Alabama also steamrolled their opponents (average scoring margin 30 points), and in fact no one came within a touchdown of them except for #1 Notre Dame. And that game was razor-close, a 24-23 final score with 6 lead changes and an exciting finish. Both teams missed an extra point, but the difference was that Notre Dame scored a 2-point conversion to make up for theirs. This loss certainly should not hurt Alabama in comparison to Oklahoma, given that the AP poll had Notre Dame at #1, ahead of Oklahoma, and Alabama could not possibly have played Notre Dame to a closer final short of actually tying them.
Oklahoma's tie at #8 Southern Cal, however, hurts the Sooners quite a bit in comparison, because USC is of course ranked behind Alabama (and USC lost to Notre Dame 23-14). Then there is Oklahoma's 24-20 win over 5-6 Miami. Those 2 games may have come early for Oklahoma, but it doesn't matter, because Alabama did not have even one game like that, whether early or late in the season. They were strong start to finish. Oklahoma was not.

Switch 'em, Alabama to #3 and Oklahoma to #4.


10-0-1 Michigan being rated #6 is awkward, given that they stomped on 10 opponents, then tied #2 Ohio State. They did play a weak schedule, and maybe that merits their being rated behind Penn State and Oklahoma, but the problem is that if Michigan is #6, then Ohio State's #2 ranking looks iffy, and if OSU is #2, then Michigan's #6 ranking doesn't seem right. And Michigan outplayed Ohio State in their tie game, vastly outgaining them in the 2nd half, but missing 2 field goals in the closing minutes. Ohio State went to the Rose Bowl on a controversial vote by Big 10 athletic directors.

Michigan's tie with #2 Ohio State sure looks better than Oklahoma's tie with #8 Southern Cal, especially since OSU routed USC in the Rose Bowl. And though Oklahoma played a much tougher schedule than Michigan did, the fact is that Michigan properly spanked all their opponents, whereas Oklahoma only won 24-20 over 5-6 Miami. This is a tough case, and I've gone a bit back and forth on it, but in the end I'm going to have to move Michigan up ahead of Oklahoma (and Penn State as well).

Alabama, on the other hand, can remain ranked ahead of Michigan, as their loss came to #1 Notre Dame, and unlike Oklahoma they had no poor performances.

Move Michigan to #4, dropping Oklahoma to #5 and Penn State to #6. 10-0-1 Oklahoma remaining ahead of 12-0 Penn State is fine, as PSU did not play a team nearly as strong as the team that tied Oklahoma (#8 Southern Cal), and they had a couple of close wins down the stretch, when Oklahoma was mauling every team they played.

Southern Cal and Nebraska

Here's a no-brainer (unless, apparently, you're an AP poll voter circa 1973): #7 Nebraska and #8 Southern Cal both finished 9-2-1, but Nebraska lost to #17 Missouri and they were tied by unranked Oklahoma State, whereas USC lost only to the #1 and #2 teams, and they tied now-#5 Oklahoma. And Oklahoma beat Nebraska 27-0. This rating is just massively ignorant.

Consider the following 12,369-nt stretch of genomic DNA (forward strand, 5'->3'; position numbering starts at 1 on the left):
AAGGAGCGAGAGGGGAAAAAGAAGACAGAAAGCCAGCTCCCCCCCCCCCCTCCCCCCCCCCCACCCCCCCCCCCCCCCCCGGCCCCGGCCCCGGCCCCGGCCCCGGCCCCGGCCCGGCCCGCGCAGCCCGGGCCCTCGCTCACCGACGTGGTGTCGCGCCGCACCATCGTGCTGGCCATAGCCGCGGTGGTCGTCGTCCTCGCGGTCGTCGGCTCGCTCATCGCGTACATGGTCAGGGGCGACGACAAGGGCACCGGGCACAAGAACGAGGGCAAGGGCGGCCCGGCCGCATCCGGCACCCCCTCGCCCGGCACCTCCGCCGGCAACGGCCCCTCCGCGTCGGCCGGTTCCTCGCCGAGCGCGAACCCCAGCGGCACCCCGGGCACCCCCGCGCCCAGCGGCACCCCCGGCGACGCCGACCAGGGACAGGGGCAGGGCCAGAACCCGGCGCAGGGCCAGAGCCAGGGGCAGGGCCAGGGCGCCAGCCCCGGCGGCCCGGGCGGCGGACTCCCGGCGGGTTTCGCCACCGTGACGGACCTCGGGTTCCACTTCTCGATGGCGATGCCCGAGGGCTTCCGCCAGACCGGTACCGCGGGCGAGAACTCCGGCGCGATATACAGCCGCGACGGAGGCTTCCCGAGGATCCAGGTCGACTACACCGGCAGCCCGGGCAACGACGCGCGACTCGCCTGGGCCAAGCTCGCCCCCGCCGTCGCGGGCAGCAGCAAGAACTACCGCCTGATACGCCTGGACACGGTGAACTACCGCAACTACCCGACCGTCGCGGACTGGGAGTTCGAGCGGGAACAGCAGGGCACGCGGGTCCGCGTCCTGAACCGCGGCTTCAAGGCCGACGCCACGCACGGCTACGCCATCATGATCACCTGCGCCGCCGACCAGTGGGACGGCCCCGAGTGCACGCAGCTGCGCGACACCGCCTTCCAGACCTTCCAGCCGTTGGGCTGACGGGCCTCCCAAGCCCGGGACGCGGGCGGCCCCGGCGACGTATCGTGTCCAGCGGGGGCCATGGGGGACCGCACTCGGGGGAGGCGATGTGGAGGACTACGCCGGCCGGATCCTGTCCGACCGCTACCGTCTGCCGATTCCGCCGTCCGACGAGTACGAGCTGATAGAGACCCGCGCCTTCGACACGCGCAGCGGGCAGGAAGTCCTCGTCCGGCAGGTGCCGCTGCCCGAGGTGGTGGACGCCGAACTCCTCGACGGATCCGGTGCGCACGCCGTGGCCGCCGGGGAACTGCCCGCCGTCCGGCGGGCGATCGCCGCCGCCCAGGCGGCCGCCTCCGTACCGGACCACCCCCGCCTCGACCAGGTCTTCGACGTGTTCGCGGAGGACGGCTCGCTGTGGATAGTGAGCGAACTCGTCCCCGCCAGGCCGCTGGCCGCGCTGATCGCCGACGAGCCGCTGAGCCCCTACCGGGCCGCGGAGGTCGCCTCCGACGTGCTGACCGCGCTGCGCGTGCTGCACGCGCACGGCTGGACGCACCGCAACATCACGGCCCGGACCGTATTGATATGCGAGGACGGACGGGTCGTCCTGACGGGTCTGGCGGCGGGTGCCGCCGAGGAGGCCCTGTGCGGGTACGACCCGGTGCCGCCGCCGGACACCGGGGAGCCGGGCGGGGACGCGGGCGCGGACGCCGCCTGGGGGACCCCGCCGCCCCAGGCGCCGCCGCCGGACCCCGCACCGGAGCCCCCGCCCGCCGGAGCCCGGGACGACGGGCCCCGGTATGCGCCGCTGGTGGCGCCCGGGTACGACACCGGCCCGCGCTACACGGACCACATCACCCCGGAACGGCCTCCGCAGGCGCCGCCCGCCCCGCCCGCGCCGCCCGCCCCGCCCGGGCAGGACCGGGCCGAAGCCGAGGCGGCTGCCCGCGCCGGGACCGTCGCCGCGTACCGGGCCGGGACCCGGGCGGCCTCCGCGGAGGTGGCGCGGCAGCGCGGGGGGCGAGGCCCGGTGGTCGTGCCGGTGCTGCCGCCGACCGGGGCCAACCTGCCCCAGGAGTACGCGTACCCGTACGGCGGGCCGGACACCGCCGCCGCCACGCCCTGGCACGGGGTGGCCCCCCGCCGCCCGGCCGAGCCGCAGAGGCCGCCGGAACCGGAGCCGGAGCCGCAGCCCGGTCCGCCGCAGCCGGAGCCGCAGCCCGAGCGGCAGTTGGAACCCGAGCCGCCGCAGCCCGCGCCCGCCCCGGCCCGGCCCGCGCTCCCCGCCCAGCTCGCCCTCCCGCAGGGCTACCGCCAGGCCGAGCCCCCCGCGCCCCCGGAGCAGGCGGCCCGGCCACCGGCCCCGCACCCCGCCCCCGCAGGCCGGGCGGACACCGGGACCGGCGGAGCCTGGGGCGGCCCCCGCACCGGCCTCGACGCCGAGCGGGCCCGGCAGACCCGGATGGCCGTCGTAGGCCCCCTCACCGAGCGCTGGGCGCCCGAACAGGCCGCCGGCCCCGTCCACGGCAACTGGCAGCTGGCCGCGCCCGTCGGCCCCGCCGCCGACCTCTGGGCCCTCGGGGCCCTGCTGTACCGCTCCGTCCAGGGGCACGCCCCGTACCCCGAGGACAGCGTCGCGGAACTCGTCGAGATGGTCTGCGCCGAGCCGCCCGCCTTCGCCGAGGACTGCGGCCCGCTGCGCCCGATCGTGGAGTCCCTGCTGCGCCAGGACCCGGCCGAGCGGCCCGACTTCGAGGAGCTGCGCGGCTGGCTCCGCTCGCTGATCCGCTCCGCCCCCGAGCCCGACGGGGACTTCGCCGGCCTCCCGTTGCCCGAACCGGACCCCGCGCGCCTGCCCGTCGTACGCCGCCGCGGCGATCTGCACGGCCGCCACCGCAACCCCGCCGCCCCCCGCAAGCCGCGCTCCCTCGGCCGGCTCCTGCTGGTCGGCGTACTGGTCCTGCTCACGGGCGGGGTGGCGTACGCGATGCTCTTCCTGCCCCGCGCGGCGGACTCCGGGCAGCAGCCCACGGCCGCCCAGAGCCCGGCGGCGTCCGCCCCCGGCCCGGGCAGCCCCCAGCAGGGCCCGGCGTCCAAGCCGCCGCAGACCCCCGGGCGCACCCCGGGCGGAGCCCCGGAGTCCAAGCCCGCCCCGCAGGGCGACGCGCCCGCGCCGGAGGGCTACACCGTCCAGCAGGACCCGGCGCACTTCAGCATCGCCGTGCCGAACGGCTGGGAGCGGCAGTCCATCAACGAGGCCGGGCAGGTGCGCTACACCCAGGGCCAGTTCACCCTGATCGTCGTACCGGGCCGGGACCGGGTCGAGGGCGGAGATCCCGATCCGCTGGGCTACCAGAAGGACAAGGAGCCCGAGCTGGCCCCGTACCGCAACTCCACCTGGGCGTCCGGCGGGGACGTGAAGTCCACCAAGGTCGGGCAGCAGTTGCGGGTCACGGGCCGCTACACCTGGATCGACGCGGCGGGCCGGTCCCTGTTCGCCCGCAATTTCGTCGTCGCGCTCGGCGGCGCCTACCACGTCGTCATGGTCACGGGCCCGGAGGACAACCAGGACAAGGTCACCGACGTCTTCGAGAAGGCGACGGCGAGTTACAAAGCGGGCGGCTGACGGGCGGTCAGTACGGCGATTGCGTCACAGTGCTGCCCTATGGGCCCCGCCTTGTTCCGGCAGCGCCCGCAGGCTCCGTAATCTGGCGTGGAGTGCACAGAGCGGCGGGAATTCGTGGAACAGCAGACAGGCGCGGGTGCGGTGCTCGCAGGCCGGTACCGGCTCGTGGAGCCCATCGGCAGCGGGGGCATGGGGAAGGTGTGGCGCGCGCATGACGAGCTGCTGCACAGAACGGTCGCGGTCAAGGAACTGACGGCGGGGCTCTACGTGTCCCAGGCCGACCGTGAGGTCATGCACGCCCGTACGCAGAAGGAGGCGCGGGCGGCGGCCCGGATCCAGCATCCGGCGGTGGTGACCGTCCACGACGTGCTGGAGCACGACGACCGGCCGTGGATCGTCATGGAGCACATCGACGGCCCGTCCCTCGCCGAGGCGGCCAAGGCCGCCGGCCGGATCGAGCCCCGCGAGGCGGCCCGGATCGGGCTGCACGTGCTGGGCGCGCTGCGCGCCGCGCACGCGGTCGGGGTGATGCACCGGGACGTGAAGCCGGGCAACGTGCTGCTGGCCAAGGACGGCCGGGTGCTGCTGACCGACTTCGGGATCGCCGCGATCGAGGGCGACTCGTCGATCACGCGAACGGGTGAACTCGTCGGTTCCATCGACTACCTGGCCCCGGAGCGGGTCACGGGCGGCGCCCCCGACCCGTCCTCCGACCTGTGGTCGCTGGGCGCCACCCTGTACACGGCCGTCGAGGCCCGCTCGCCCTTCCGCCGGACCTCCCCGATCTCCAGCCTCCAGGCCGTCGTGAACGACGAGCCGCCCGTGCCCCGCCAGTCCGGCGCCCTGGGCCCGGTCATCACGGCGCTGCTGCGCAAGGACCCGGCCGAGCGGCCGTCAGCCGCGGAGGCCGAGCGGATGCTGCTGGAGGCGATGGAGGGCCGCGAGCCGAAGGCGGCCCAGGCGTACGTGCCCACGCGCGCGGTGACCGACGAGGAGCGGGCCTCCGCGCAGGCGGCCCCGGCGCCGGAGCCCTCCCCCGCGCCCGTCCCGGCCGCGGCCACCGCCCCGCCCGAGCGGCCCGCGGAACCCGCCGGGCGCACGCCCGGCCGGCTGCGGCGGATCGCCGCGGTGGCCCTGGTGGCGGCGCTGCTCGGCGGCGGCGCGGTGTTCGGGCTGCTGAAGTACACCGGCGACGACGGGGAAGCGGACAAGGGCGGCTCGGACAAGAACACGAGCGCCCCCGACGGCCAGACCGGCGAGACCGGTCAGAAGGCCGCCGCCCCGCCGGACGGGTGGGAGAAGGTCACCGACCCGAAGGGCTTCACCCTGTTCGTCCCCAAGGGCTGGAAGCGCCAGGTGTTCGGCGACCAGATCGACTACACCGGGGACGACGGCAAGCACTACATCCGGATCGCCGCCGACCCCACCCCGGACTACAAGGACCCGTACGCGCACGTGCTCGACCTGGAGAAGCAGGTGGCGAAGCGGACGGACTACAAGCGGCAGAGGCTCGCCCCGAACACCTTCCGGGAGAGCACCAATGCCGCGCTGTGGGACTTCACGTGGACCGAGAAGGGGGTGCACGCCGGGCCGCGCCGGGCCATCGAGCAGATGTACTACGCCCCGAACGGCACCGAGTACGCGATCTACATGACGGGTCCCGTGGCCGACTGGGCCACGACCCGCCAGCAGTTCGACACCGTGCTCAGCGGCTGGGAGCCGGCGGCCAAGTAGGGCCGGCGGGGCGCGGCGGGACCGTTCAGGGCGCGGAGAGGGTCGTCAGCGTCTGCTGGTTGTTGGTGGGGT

Switch 'em: Southern Cal to #7, Nebraska to #8.


#12 UCLA (9-2) lost only to the #7 and #8 teams, whereas the trio of 11-1 teams ahead of them all lost to a team ranked lower than UCLA. Arizona State lost to unranked Utah, Houston to unranked Auburn, and Texas Tech to #14 Texas, who actually won the SWC outright (and Texas Tech will therefore be dropping behind Texas anyway, as covered next). UCLA also performed very strongly, their 9 wins coming by an average score of 50-15, none of those teams coming close to them.

Move UCLA up to #9, dropping Arizona State, Houston, and Texas Tech 1 spot each.

Texas and Texas Tech

Sure, SWC champ Texas (#14) finished 8-3, and Texas Tech (originally ranked #11) was 11-1, but that is because Texas played top 10 teams Oklahoma and Nebraska. Texas did take an upset loss at 5-6 Miami-Florida in their opener, but they more than made up for that with a 28-12 win over Texas Tech in their next game. On top of that, Texas defeated all six of their other SWC opponents by more than Texas Tech did, outscoring those teams by a total of 208 points, compared to 94 for Tech. At that rate, if these teams had played each other 7 times, Texas would have gone 7-0.

So Texas belongs ahead of Texas Tech, but why stop there? Like 11-1 Arizona State and 11-1 Houston, Texas had 1 upset loss. But their 28-12 win over 11-1 Texas Tech was better by far than any win ASU or Houston managed, and all 8 of Texas' wins were by more than a touchdown, while ASU barely got by a losing Oregon team, and Houston had 3 close wins over unranked opponents.

So Texas belongs ahead of Arizona State and Houston as well, but why stop there? With Texas elevated to where they should be, 11-1 Texas Tech needs to move up too. Their only loss came to Texas, whereas ASU and Houston were upset by unrated teams (and Texas Tech beat Utah, the team that upset ASU). Furthermore, Texas Tech victim Tennessee (8-4, #19) is ranked higher than anyone ASU or Houston defeated.

Put Texas at #10, Texas Tech #11, and Arizona State and Houston at #12. The AP poll had ASU and Houston tied, and there's no reason not to keep them that way.

Kansas and Missouri